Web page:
How our modern education smothers real learning

A focus on the economically viable kills our pursuit of knowledge

It is truly the end of science. You can only tell that something is dying when the very basis of it starts to fade away. Wisdom, love of knowledge, the ever-strong human affinity to develop mental and physical tools that protect human survivability, and the unsaturated human zeal for knowledge, are all becoming uncommon and will one day be extinct. Currently, science is being driven by money.

If your research will have a positive economic impact, it will be funded and encouraged. If not, your research will be stillborn. People conveniently forget that money does not have a great moral purpose; it was only made to serve its own existence, which is generating more money.

I don’t blame corporations for funding research that only add to their bottom line, neither do I blame governments which only fund research that reinforces their political ideology because—simply put—it does not make any sense. These institutions are structured only to perpetuate their own existence, isolated from the concept of public good and good citizenship.  Blaming them would be like blaming a lion for killing its prey to eat.

I think the blame is to be put on smaller social circles. Families are urging their children to study topics that match the market’s needs. Universities are channeling money into subjects that serve the current capitalist industry, such as engineering and business. Topics like philosophy, political science and social studies are heavily under-attended and under-funded. Eventually, this will lead to a society that does not question things, a society that does not understand the theories of power and hence its own exploitation, a society that cannot govern itself democratically and in an egalitarian way, and most importantly: a society that does not search for purpose or meaning.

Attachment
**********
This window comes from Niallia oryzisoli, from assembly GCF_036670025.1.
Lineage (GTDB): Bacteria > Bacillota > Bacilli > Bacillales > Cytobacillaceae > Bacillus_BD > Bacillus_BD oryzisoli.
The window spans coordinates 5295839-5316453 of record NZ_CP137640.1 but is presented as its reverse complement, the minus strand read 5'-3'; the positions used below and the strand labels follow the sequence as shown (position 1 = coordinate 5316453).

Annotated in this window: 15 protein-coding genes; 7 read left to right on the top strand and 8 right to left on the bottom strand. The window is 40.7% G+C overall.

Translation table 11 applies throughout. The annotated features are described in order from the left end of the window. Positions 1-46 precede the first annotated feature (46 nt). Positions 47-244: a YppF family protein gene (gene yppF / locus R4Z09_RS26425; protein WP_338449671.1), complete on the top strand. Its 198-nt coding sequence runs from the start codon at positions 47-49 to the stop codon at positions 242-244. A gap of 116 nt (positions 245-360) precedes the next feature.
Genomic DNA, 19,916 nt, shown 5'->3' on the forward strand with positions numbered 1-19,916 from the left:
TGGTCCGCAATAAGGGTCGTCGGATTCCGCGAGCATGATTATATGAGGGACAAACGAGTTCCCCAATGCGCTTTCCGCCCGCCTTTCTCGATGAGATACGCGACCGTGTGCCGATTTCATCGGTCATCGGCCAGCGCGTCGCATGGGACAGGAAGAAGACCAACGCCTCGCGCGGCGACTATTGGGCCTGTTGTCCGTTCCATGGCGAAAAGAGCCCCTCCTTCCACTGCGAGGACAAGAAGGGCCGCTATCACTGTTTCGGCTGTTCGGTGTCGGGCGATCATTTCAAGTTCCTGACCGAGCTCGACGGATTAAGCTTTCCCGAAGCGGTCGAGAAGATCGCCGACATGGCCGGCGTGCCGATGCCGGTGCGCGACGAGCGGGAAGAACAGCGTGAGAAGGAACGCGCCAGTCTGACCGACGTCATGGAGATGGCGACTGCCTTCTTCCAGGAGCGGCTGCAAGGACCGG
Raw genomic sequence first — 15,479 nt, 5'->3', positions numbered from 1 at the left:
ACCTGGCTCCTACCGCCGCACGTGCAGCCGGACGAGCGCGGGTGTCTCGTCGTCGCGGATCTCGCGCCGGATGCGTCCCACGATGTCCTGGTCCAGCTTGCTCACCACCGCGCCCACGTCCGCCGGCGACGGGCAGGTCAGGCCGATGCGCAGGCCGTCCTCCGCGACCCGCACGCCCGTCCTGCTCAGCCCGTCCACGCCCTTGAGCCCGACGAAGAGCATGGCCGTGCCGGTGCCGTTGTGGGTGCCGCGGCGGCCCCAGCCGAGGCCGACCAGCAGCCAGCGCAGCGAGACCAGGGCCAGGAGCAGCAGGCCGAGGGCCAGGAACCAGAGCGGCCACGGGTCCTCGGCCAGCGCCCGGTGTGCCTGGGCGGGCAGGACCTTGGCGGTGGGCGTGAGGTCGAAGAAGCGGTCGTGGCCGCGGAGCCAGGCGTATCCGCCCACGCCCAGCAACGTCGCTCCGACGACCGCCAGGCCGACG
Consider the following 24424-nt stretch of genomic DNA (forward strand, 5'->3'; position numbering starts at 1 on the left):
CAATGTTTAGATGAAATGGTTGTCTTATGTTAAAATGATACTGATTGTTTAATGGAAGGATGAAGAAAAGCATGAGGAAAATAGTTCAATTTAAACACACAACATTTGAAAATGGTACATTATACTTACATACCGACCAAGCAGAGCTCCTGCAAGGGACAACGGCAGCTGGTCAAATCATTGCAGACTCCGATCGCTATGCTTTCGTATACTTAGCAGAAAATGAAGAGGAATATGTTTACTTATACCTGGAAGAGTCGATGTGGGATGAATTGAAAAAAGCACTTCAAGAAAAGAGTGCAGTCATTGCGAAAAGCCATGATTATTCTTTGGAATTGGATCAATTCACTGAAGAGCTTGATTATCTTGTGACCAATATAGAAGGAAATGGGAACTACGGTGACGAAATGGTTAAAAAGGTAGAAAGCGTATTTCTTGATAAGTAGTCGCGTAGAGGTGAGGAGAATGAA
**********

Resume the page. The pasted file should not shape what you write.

The only society we are producing, then, is a collection of antisocial individuals who can only apply pre-made tools, and produce businesses that, in its totality, serves only its own bottom line. Hence, the environment and morality’s bottom lines (so to speak) will suffer. Humanity’s daunting task of searching for meaning and purpose in a universe filled with puzzles will eventually stop, after a journey of several millennia.

If families want to see their children happy, if universities and schools wish to see their graduates truly inflict fundamental change in society, they should help them search for meaning and purpose—and most importantly, question the status quo through their education.

Philosophy, for example, taught us that human knowledge only developed when people started questioning things, loving wisdom, and worked to satiate their intellectual hunger.

These habits, I believe, generated quite a lot of human happiness.  When philosophy was the mother of all sciences, we all felt that we are part of a collective effort to unravel the puzzles of the world. Nowadays, we all feel lonely in dark cubicles working for business silos: we lost the joy of the collective and the coziness of a universal purpose.

We always wonder why there is global warming, why children are consuming drugs to escape reality, and why porn penetrated society like a golden bullet.
These dangerous phenomena clearly show that our society is heading towards an education that discourages reflection and analysis, but encourages fast solutions and lack of social responsibility, which clearly reflects the capitalist market needs.

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